0.63 0.67%
    0.91 -0.26%
    1.34 -0.6%
    144.37 0.26%
    0.88 -0.16%
    1.09 0.55%
    1.24 0.71%
    0.68 1.51%
    132.42 -0.28%

A good starting point for the US

The economy is undergoing a transformation and the United States is very well positioned for it. The US has a strong labor market.

Brian Deese, the economic advisor to the US government, was interviewed by Bloomberg. He sees great strength in America to handle the current economic situation in the world. According to him, America has a strong labor market and sufficiently secure households. The latter, according to Deese, now have extremely strong balance sheets because they have been able to both increase their cash supply and pay off their debts.

The exceptionally strong financial position of households is evident, for example, in the fact that a record number of them would now be able to cover an unexpected expenditure of $400, according to official figures. Deese believes that these facts are sometimes ignored today, but should contribute to the continued strength of consumer demand. Even though, on the other hand, there are concerns about the future economic situation. On the level described, according to the expert, the United States is even in one of the best positions in the world.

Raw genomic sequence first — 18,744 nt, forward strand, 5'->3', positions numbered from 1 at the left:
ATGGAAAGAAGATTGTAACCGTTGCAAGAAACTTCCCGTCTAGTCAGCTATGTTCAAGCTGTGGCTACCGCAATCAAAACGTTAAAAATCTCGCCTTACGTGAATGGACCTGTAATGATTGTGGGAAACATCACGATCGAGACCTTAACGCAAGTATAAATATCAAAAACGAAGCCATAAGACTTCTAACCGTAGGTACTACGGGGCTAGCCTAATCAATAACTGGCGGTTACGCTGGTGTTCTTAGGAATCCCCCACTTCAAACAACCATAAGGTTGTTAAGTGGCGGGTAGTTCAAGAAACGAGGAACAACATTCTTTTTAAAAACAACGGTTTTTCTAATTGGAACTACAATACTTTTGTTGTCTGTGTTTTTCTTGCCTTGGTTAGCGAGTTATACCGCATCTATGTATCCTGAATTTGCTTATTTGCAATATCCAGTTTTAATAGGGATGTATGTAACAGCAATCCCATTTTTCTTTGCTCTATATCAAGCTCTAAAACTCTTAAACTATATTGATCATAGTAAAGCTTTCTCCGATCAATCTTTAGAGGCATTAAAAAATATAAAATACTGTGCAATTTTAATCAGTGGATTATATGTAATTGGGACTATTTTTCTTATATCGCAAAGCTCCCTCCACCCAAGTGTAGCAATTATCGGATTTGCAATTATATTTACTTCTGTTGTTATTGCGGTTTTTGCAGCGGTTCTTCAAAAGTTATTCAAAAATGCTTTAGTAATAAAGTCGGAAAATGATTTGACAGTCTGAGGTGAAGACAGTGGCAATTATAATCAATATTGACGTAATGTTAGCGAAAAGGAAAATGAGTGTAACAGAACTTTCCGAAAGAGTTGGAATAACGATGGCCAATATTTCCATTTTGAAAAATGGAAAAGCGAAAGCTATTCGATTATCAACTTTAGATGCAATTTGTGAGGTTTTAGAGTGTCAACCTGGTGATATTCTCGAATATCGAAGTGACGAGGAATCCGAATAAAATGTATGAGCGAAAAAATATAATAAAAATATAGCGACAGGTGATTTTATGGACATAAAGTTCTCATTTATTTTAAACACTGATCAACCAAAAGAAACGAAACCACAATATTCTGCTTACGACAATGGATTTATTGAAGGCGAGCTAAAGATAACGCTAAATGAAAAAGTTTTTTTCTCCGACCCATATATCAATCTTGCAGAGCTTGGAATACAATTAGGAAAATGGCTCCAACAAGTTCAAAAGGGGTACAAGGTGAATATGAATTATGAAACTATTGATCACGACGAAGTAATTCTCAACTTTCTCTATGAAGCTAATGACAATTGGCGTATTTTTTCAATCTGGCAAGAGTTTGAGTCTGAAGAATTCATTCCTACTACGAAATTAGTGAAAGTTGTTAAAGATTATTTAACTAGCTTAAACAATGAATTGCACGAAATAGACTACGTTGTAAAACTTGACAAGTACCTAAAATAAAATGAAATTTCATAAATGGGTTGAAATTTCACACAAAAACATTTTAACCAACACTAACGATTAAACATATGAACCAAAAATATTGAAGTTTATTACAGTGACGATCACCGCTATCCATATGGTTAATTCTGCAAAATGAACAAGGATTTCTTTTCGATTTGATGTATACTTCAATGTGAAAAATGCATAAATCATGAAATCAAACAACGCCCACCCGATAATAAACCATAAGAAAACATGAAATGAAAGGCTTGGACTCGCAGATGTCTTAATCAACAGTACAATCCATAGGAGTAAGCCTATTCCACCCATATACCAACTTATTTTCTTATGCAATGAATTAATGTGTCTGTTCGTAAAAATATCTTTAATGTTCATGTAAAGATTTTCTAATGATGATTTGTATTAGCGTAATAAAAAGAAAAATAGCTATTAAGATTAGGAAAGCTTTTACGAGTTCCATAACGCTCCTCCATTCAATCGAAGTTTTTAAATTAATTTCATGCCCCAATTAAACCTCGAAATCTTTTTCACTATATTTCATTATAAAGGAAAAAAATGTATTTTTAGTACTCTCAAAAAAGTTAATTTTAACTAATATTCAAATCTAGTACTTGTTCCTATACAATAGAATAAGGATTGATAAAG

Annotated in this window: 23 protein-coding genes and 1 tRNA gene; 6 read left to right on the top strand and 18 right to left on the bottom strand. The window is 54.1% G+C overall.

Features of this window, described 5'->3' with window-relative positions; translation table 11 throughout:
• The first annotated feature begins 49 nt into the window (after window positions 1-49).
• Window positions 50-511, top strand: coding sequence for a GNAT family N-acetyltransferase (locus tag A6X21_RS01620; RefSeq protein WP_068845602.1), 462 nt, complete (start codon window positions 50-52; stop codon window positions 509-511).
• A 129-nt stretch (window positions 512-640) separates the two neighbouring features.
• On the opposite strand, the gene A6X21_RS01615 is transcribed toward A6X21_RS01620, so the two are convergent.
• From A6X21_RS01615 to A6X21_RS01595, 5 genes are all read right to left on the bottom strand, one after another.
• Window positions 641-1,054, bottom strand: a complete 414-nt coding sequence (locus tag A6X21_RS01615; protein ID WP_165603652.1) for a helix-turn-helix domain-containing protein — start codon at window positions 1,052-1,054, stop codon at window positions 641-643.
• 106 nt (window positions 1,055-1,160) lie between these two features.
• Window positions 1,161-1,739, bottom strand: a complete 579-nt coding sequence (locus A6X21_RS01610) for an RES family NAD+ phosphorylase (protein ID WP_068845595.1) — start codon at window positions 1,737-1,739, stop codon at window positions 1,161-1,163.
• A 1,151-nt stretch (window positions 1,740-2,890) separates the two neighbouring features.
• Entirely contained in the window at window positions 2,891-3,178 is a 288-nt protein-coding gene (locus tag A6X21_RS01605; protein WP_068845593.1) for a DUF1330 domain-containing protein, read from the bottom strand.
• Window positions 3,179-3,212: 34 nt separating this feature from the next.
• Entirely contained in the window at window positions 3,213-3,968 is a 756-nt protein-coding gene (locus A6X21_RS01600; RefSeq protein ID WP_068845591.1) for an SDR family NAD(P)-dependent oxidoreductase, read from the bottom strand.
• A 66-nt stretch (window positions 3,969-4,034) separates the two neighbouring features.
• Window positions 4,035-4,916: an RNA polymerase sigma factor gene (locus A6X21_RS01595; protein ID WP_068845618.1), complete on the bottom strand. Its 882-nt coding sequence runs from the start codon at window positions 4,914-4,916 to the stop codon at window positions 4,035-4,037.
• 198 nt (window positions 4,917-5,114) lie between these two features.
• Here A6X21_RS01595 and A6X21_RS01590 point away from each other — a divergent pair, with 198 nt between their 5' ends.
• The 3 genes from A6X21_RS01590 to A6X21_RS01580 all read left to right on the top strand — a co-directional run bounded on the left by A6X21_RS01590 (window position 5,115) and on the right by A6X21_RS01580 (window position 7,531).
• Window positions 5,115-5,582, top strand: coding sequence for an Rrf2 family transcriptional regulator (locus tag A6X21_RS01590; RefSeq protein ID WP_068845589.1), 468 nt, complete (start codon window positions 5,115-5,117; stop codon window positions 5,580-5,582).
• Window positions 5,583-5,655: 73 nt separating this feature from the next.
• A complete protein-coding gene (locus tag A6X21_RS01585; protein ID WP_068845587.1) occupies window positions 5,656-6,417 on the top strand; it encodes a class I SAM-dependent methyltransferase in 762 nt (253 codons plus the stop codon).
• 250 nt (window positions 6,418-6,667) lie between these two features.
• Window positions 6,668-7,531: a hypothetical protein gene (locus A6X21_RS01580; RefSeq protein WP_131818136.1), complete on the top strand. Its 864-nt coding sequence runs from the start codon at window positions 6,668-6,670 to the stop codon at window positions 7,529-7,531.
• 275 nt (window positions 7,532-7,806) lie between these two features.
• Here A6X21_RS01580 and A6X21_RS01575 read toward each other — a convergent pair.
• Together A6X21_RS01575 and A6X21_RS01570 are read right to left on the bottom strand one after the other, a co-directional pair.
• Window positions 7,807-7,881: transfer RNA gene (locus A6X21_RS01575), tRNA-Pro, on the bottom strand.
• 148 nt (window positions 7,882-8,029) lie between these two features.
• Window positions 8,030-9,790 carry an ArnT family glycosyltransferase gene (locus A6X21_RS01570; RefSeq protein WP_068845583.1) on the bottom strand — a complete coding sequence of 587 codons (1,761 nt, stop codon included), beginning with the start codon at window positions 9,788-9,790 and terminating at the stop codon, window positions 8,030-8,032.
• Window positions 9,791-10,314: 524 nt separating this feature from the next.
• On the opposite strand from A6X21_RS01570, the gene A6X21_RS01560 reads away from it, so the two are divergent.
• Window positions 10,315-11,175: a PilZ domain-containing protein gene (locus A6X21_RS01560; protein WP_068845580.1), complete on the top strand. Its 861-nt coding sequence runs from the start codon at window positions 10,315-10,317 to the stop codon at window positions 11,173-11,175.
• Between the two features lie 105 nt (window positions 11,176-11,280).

Streets in the USA with the American flag

The problem is global

Deese was asked about the possible reduction or elimination of tariffs on imports of Chinese goods into the United States in the context of continuing inflationary pressures. He responded that high inflation is a “global challenge,” driven by pandemic-related phenomena and, more recently, by developments in Ukraine.

In the US, he said, the independence of the Fed was then necessary to reduce inflation, as was the reduction of the federal government’s budget deficits. However, the expert did not comment directly on tariffs on Chinese imports but only mentioned efforts to reduce costs for American households.

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In the US, too, fuel prices are being hotly debated amid rising consumer prices. In this context, Deese was asked about ways to increase refinery capacity, as the lack of capacity is seen as one of the major forces pulling up fuel prices at the pump. In his view, developments in Ukraine were also reflected here, both at the level of oil prices and at the level of refining capacity itself.

Bruno is an Investment enthusiast with several years of experience in the industry. He enjoys following the latest news and technology trends...


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